Our cooking demo was followed by a three-course dinner, with walnuts playing a starring role. We also were very fortunate to hear award-winning researcher and author Dr. Brian Wansink discuss some of the pitfalls to American eating, much of which was discussed in his book, Mindless Eating.

The next morning, we were treated to a walnut-studded breakfast at Old Soul Co. in Sacramento, which included walnut scones, banana walnut sweet bread, and even spinach and goat cheese quiche with walnuts.

After breakfast, we headed to the main event – a tour of the walnut trees at Fedora Farms in Meridian, CA. Here we learned about the varieties of walnuts, how they are shaken from the tree and collected, and how they are hulled and dried before being sent to the processing plant. What I was impressed by most about Fedora Farms was how much time and care they put into harvesting quality walnuts – it really is a great source of pride for the Fedora family and for walnut growers in general. Like Fedora Farms, most walnut farms/orchards are experiencing a fantastic harvest this year. According to the California Walnut Board, California will produce a record harvest in 2010, estimated at 17% larger than that seen in 2009.

Lunch was a gourmet meal underneath the walnut trees provided by Chef Patrick Mulvaney, owner of Culinary Specialists Catering. Chef Mulvaney prepared a first-class lunch for our tour, right in the middle of the walnut orchard – very classy! Oh, and did I mention the menu included 4 uses for walnuts, including the chocolate pudding!

After lunch, we headed to Yuba City to visit the Sacramento Valley Walnut Growers, where they process, package, and distribute the walnut grown in the area. What surprised me most about the processing and packaging of the walnuts was how many steps are in the quality control process – I counted at least four but I’m sure there were more!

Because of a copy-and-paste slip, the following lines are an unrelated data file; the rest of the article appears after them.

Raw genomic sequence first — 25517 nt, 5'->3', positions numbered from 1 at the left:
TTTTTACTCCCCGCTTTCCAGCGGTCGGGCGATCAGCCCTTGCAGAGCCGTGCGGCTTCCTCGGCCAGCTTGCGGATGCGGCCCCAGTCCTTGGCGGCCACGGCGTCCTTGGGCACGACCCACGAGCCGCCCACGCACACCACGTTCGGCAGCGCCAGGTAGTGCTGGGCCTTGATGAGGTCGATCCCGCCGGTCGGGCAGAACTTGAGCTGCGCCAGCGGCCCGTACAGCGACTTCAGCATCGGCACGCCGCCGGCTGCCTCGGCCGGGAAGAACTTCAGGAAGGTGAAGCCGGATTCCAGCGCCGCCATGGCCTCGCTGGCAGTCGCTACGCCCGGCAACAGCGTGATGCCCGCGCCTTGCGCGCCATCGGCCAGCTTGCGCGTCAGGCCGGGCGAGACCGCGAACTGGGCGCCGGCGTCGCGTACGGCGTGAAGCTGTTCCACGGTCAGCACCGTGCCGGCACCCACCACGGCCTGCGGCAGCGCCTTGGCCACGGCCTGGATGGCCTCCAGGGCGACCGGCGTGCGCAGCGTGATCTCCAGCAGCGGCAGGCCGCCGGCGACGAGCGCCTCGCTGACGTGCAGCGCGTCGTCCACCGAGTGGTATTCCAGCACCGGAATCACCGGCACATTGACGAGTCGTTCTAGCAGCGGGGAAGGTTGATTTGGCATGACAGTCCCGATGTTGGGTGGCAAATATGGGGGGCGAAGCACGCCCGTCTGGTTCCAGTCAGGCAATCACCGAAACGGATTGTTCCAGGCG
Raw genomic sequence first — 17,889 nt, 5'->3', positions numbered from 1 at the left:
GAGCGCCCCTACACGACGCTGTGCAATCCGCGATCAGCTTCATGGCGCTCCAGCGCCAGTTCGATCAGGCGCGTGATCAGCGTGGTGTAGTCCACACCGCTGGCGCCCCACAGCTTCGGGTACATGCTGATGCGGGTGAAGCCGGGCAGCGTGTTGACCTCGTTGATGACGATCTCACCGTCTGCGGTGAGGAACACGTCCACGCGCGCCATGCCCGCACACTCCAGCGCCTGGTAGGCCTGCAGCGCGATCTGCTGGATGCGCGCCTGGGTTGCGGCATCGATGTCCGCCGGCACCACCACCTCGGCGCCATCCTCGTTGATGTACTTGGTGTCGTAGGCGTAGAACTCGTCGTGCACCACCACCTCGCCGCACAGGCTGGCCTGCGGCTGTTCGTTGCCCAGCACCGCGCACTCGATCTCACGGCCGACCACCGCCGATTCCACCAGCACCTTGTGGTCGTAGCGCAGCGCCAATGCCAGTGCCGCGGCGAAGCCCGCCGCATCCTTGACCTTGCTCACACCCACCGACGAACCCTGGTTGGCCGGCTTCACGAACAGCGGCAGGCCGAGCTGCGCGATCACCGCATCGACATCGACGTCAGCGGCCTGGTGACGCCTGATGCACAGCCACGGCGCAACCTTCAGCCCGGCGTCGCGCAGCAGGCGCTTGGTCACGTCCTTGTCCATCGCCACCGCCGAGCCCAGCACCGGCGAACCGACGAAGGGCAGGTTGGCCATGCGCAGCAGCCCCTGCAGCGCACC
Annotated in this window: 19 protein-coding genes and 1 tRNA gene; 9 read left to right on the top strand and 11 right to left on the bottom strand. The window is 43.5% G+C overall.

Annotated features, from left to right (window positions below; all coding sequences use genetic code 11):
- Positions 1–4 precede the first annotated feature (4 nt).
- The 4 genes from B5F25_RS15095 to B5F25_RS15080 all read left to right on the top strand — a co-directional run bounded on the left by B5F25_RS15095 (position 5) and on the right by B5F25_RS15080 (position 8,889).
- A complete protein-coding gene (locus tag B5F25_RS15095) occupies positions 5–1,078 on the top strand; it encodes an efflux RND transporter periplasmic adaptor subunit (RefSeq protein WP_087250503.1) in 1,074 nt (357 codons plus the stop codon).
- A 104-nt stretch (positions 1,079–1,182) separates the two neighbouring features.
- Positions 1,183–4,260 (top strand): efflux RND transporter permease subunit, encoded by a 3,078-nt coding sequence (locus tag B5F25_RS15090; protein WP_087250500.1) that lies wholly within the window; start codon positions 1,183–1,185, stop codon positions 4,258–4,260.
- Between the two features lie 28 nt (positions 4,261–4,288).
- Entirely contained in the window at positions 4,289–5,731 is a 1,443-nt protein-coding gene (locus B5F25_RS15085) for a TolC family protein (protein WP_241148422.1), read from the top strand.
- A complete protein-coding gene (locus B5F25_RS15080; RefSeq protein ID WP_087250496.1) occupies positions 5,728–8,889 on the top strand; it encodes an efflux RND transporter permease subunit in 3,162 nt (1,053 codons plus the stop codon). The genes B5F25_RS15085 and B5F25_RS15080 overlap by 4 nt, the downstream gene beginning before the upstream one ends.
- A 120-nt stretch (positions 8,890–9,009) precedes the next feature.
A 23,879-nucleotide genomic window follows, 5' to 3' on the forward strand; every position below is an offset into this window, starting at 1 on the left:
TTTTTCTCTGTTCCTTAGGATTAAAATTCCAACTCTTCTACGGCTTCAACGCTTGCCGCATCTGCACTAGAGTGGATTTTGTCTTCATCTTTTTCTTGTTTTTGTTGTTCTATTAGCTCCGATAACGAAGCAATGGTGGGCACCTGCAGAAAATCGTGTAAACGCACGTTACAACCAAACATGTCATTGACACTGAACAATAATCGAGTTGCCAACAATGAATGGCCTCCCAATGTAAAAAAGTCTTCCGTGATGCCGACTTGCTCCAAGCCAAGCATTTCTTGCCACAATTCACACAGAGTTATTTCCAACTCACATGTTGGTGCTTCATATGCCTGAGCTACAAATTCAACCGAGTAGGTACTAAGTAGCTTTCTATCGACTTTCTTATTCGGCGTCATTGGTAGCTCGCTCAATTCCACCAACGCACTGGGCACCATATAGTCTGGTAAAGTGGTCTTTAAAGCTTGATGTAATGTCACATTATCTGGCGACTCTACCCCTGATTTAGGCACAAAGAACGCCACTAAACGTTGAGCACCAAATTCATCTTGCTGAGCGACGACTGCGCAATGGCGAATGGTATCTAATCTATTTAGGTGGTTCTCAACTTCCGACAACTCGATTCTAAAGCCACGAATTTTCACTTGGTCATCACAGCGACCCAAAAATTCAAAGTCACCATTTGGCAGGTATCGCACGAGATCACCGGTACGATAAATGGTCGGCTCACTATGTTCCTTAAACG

For dinner, we headed back to downtown Sacramento to The Kitchen Restaurant, touted as one of “the most entertaining and distinctive dining destinations in Sacramento.” This meal and whole experience truly lived up to the hype. Not only was the atmosphere like no other that I had experienced (when do you ever get to go into the kitchen of a restaurant and just hang out?) but the food was unbelievable! Granted, I did not eat all of the 6 courses because they included seafood and beef, but the presentations were extremely entertaining and amazing looking!

Aside from the highly interactive dinner preparations, I was really impressed with the fact that each dish could be, and was in my case, tailored to fit each guest’s likes/dislikes. Don’t care for frog legs? No problem! They will just replace them with tender breaded chicken made to look like frog legs – so  you don’t feel completely left out! Furthermore, as a testament to the Chef’s creative genius, 5 of the 6 courses included walnuts. After my 5-hour culinary experience, I was quite full and ready to fall into a deep, walnut-induced food coma.

Overall, the California Walnut Harvest gave me a new perspective about the growth, harvesting, and processing of walnuts. It’s not every day that I get to see a food that I love go from the tree to the table. And, although I have written about the many health benefits of walnuts before, this tour reinforced how healthy these little nuts are and how incorporating them into any meal is possible and easy.

If you don’t know by now, walnuts are one of the best, if not the best, nuts in regard to nutritional value. Don’t believe me? Check out the California Walnut Commission to see the full details!

ceF in vietnam – part 3 more market gazing and fine dining in saigon

oh vietnam… don’t make me love you so. the time will pass so quickly and then we will be apart. 

it’s the people. it’s the vibe. saigon has this “thing’ about it. this way of being that has taken me by surprise. amidst the never ending drone of 4 million scooters with a chaotic traffic pattern that somehow moves with a slo-mo ease that feels comfortable, even strangely choreographed – perhaps even enhanced by the the endless symphonic clamor of construction going on everywhere, i feel very peaceful here…

then there are the throngs of people eating, always eating… i’ve never seen so much eating happening – on the streets – everywhere people are cooking. women setting up a little spot with a propane stove and a pan for an egg and some bbq pork with a few customers gathered around sitting on these tiny stools. the local street food scene is astonishing. if only because of the bizarreness of it here in saigon. these are not the carts that you see in thailand, these are people kneeling down and cooking simple food with squirt bottles of chili sauce and fish sauce, everywhere…